Here are some other sibling groups and quotes from history…

The Kennedys

‘We know one another’s faults, virtues, catastrophes, mortifications, triumphs, rivalries, desires, and how long we can each hang by our hands to a bar. We have been banded together under pack codes and tribal laws.’ – Rose Macaulay

The Mitfords. One of my favourite books of all time is ‘The Mitford Girls’ by Mary S. Lovell

To the outside world, we all grow old. But not to brothers and sisters. We know each other as we always were. We know each other’s hearts. We share private family jokes. We remember family feuds and secrets, family griefs and joys. We live outside the touch of time. – Clara Ortega

The four Bronte siblings. One of only two original paintings. You can just about make out the shape of Emily on the far right…

Our brothers and sisters are there with us from the dawn of our personal stories to the inevitable dusk. – Susan Scarf Merrell

Source: via Carol on Pinterest


It snowed last year too: I made a snowman and my brother knocked it down and I knocked my brother down and then we had tea. – Dylan Thomas

 Do you agree with my thoughts on siblings?  What is your own number?  Have a lovely weekend everyone : )

15 thoughts on “Brothers & Sisters…”

  • Hi Jane, glad your brother recovering well. chainsaws such dangerous things.
    I love Wordsworth and I love that poem. siblings are precious… most of the time! and share so much the best of which is the humour which doesn’t necessarily make everyone laugh!
    Have a good weekend. d

  • I am sorry to hear about the accident and glad to hear your brother will recover. I still need to know the exact proper pronunciation so I can threaten my husband in the delivery room with that name need be.
    I have a sister and all is true. And also the reason why I felt I had to have another one. So that the siblings have someone to complain about their parents to.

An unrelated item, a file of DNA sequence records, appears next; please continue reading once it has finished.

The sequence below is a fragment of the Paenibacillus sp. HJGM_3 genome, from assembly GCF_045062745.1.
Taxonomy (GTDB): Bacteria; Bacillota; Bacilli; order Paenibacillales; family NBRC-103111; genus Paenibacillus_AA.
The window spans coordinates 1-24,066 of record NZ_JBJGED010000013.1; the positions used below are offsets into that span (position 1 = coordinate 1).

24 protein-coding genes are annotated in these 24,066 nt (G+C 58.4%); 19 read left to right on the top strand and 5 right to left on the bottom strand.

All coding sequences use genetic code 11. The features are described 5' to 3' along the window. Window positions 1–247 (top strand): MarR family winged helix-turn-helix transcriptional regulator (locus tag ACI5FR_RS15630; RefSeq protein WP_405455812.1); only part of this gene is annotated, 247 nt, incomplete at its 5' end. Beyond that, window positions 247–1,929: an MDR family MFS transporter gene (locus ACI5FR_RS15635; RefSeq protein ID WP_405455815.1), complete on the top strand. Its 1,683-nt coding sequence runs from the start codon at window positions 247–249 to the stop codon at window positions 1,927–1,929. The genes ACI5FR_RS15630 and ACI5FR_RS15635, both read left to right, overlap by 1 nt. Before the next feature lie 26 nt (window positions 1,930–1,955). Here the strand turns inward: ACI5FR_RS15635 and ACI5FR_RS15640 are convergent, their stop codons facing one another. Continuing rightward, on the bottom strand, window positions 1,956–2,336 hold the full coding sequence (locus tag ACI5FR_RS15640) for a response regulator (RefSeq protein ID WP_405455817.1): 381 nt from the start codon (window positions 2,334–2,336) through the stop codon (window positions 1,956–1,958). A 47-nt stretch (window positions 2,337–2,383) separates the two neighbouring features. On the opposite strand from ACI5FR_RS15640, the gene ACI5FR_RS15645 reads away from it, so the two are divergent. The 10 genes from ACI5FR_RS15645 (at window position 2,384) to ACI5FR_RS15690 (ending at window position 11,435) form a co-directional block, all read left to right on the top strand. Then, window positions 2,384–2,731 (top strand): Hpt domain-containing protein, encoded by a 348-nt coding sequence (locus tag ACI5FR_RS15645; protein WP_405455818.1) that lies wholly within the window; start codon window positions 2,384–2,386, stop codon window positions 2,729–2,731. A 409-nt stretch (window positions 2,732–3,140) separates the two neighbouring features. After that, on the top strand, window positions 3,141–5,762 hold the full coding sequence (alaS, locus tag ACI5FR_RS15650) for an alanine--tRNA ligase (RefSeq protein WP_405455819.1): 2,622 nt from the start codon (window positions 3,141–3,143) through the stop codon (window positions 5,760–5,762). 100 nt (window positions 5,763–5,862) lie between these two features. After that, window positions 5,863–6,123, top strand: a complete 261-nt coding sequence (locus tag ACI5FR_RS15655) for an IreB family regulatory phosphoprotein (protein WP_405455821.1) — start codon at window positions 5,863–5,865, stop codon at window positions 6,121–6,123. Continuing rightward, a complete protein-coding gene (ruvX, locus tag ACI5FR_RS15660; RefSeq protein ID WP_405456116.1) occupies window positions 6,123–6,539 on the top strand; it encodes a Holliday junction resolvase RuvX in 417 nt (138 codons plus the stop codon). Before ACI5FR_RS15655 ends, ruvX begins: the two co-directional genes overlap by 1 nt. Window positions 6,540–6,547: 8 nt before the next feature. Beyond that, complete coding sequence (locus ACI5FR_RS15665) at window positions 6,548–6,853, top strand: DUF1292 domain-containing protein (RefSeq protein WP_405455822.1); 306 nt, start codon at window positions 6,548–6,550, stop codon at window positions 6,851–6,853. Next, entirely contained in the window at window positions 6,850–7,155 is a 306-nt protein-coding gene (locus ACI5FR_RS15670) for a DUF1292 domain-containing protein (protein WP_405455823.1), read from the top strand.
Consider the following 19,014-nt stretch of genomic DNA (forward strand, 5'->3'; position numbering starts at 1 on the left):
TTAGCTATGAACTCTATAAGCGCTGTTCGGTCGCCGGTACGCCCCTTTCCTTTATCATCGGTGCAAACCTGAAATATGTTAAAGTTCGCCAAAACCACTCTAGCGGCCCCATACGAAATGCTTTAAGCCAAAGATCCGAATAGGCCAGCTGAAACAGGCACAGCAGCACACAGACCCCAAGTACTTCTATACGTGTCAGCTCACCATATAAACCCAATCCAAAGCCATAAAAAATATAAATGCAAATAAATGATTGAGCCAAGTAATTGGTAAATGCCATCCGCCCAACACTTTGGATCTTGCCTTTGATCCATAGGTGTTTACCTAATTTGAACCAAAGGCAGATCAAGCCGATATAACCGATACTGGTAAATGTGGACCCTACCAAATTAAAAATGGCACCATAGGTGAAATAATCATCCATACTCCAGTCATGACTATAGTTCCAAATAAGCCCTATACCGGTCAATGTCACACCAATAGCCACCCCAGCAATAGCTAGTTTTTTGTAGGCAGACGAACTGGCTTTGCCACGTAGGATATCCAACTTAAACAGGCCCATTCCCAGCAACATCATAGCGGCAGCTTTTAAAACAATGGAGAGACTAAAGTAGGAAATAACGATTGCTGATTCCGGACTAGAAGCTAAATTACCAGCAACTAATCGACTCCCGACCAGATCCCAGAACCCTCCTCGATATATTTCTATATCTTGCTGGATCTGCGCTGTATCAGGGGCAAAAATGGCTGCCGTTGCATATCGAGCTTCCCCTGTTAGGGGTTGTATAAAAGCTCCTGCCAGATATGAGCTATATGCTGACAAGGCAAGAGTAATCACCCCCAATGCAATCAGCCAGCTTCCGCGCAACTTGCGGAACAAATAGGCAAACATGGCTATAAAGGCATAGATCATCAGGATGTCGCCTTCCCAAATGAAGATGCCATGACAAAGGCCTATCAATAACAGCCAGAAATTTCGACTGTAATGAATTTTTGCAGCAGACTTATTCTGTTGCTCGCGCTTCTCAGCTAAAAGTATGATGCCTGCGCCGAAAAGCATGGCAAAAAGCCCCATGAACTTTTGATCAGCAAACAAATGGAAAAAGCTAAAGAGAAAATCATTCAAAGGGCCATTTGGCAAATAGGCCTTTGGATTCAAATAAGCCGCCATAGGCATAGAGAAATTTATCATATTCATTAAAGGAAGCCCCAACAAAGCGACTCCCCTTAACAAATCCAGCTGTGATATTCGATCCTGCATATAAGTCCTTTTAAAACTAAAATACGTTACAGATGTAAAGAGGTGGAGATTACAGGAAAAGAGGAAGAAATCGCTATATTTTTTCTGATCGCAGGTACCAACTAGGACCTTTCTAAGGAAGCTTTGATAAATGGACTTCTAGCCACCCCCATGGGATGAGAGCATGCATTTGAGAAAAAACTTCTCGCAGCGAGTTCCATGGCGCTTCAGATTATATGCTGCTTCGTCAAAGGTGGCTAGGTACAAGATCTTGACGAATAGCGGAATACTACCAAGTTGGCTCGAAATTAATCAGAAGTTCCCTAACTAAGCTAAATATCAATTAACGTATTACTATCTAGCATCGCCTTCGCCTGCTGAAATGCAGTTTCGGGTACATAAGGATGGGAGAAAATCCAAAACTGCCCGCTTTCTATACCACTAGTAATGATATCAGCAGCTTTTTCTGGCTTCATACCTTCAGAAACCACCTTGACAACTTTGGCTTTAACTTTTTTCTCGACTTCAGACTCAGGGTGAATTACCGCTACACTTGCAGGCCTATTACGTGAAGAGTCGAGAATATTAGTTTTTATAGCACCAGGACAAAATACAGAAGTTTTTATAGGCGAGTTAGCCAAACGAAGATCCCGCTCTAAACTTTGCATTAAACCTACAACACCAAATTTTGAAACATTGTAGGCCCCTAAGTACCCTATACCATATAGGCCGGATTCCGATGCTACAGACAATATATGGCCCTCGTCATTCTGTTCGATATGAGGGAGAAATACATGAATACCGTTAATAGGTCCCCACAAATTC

• Thanks Shalagh and sorry I didn’t get back to you on that, try saying ‘Collim'(quickly!) or ‘kolm’ it’s hard to explain! The Irish ‘Colum’ sounds more like ‘Cullum’…either way it’s ‘im’ at the end. Not sure I’m being any help at all, may be just confusing the issue even more for you!

  • A big thanks needs to be said to my girlfriends family, her dad, Gerard McGrath came to my rescue at full speed and half carried me across the fields and got me into town where my girlfriend Lisa, her Mum Bernadette and sister Elaine, who luckily is a nurse had rushed to meet us! Elaine stopped the blood, Bernadette did the worrying and Lisa raced me to Sligo whilst i just sat about. I’m gona need a bigger chainsaw!

  • Jane. Thank God Colm is ok. I am the youngest of five and now I have five of my own. I love the busyness and the assurance of company always. Love this post.

  • Wonderful post Jane. I am the eldest of 5 – me, 3 brothers and a sister – so we make the female bookends! And, 2 step brothers and 1 is my best friend and business partner.

    I loved what you wrote and particularly liked the potential of siblings connecting as they got older.

    I left home when I was 15 and have live in Ireland for nearly 20 years since I was 33 – and planning to move back to Oz so I can spend more time with my family.

    This post reminded me of the power of siblings and how much I want to see my brothers and sister after 5 years.


    • We share that in common then Liz! Thank you for the lovely comment, sounds like you have a memorable reunion ahead : )

  • Love this so much Jane and while i agree there are times when it can be hard, could not imagine ever being without any of you, the fact that we are so different just makes it interesting, my best buddies and partners in crime xxxxx

Leave a Reply

Your email address will not be published. Required fields are marked *